Queenslanders are facing power outages for a third night running, with generators refusing to ramp-up electricity supplies being accused of “putting lives and businesses at risk”.
The Australian Energy Market Operator is forecasting a critical lack of supply in the southeast of the state and along the east coast, from the NSW border to Cairns, between 5pm and 9.30pm on Wednesday.
The operator is urging private generators to fire up their power plants but it is likely to have to compel them to do so, as it has for the last two nights.
“AEMO is seeking a market response,” the operator said in a statement on Wednesday.
Energy Minister Mick de Brenni downplayed concerns, saying AEMO will guarantee power supplies for households and businesses.
“There is no risk of widespread outages of power,” he told reporters.
“What we have seen is the market operator asked for more supply to come into the system – this is a normal occurrence.”
Queenslanders have faced supply crunches for the last two nights, despite having more than enough power plants to meet the state’s energy needs.
The crisis was triggered after wholesale electricity prices surged to $15,100 per megawatt hour on Sunday, and remained at that level for more than seven hours.
AEMO responded by capping prices at $300/MWh, leading generators to stop offering to supply electricity to Queensland’s grid.
“These electricity shortfalls primarily relate to generators revising their market availability in response to administered wholesale electricity price caps,” the operator said on Wednesday.
The state has been relying on private generators, with a number of government-owned plants offline for maintenance.
Most private power plants are gas-fired and their owners have been raising prices, saying generation costs have risen because international gas prices are surging.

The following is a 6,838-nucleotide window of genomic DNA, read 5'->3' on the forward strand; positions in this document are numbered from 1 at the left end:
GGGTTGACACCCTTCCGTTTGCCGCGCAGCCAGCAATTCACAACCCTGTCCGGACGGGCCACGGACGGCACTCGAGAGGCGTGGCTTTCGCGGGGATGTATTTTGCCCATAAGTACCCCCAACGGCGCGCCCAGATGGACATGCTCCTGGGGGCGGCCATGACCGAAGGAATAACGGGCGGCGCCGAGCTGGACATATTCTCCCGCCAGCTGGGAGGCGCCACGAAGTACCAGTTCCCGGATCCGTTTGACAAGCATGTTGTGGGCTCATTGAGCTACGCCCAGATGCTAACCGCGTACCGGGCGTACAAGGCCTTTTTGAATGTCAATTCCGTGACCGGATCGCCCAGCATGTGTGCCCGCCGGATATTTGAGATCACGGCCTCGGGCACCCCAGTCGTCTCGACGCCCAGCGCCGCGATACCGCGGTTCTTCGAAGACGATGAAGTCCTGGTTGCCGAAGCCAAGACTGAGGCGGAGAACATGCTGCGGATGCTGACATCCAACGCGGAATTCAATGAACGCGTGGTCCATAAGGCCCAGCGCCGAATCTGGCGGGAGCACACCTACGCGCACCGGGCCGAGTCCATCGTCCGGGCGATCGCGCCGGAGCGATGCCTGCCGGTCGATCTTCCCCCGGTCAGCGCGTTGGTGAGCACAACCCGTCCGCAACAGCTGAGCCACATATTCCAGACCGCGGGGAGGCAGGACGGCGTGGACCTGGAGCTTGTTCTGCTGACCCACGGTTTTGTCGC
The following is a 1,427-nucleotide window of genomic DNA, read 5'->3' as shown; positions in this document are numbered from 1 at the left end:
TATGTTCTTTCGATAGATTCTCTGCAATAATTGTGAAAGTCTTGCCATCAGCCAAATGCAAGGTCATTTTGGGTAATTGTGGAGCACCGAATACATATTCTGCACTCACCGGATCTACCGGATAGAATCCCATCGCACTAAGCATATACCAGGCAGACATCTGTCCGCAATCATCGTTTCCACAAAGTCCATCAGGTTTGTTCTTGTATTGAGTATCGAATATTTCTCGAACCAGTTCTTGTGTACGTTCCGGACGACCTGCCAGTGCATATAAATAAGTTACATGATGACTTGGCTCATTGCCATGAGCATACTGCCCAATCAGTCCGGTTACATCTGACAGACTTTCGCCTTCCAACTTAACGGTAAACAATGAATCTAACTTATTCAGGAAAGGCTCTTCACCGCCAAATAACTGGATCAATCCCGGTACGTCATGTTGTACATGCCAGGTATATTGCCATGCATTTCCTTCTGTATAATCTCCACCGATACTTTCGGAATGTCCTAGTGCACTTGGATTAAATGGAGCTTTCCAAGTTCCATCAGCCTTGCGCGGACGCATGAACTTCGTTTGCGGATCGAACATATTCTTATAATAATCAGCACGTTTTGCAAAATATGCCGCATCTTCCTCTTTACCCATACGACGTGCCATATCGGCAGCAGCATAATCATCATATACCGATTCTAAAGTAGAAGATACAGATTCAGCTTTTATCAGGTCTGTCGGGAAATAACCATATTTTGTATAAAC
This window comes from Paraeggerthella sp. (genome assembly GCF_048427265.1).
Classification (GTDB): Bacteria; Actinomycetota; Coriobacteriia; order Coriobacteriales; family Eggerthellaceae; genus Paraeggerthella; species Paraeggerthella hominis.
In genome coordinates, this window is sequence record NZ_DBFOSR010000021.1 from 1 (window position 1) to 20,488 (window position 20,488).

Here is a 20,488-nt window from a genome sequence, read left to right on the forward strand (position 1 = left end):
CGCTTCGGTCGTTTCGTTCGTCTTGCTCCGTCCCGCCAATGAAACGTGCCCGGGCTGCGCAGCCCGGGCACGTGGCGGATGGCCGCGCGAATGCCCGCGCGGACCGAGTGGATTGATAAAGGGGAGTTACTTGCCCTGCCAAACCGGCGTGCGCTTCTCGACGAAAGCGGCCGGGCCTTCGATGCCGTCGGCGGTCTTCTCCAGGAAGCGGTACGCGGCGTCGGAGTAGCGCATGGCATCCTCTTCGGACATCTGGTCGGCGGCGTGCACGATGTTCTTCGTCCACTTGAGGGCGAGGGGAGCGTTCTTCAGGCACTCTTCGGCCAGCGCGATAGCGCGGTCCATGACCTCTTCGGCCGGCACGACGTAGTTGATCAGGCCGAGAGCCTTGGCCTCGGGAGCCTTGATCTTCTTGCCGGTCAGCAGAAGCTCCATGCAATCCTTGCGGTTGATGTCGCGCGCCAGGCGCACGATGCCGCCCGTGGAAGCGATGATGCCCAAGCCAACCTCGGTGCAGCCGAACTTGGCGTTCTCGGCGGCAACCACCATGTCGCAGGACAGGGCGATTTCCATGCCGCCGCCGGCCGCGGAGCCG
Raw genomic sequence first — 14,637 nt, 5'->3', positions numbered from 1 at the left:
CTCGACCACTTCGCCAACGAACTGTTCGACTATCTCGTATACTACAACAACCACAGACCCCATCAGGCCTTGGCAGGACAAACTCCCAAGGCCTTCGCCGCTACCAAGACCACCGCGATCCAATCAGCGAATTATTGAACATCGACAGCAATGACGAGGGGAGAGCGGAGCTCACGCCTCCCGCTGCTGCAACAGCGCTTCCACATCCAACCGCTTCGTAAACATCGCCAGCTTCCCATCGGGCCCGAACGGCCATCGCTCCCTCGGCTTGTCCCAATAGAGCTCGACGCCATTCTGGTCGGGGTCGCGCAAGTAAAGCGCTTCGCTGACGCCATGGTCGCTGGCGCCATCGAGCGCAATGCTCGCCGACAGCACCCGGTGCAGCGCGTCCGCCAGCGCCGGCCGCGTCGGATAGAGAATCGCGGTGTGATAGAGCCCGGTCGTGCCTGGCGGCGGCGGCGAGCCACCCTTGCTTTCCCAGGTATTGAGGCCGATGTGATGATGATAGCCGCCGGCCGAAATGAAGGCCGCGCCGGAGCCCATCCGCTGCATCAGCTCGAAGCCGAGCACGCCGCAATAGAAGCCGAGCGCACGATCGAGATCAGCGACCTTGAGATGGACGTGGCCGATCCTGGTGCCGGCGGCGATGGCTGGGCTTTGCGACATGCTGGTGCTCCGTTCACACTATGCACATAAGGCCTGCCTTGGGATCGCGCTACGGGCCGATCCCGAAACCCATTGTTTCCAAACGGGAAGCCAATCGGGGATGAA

Electrical Trades Union state secretary Peter Ong says generators are price-gouging, and their actions since the introduction of the cap shows they are putting profits over public welfare.
“Private-owned electricity generators actively withheld supply, putting lives and businesses at risk.” Mr Ong said.
Mr de Brenni has previous denied that state-owned generators Stanwell Corporation and CS Energy have been price-gouging, saying their wholesale prices only “cover costs”.
The two generators own coalmines, so their fuel prices are much cheaper than private generators.
The government has the power to order Stanwell and CS to sell cheaper electricity to the grid, but Mr de Brenni has so far resisted that move.
Instead of intervening, the government will wipe $43 off monthly household electricity bills until mid-2023.
Monthly bills will jump by at least that amount from July, but analysts predict they will leap again before the middle of next year if wholesale prices remain high.
Meanwhile, Mr de Brenni also ruled out any changes to solar feed-in tariffs in Queensland.
The minister denied recent media reports that people with solar panels on their roof will be charged more for selling power to the grid.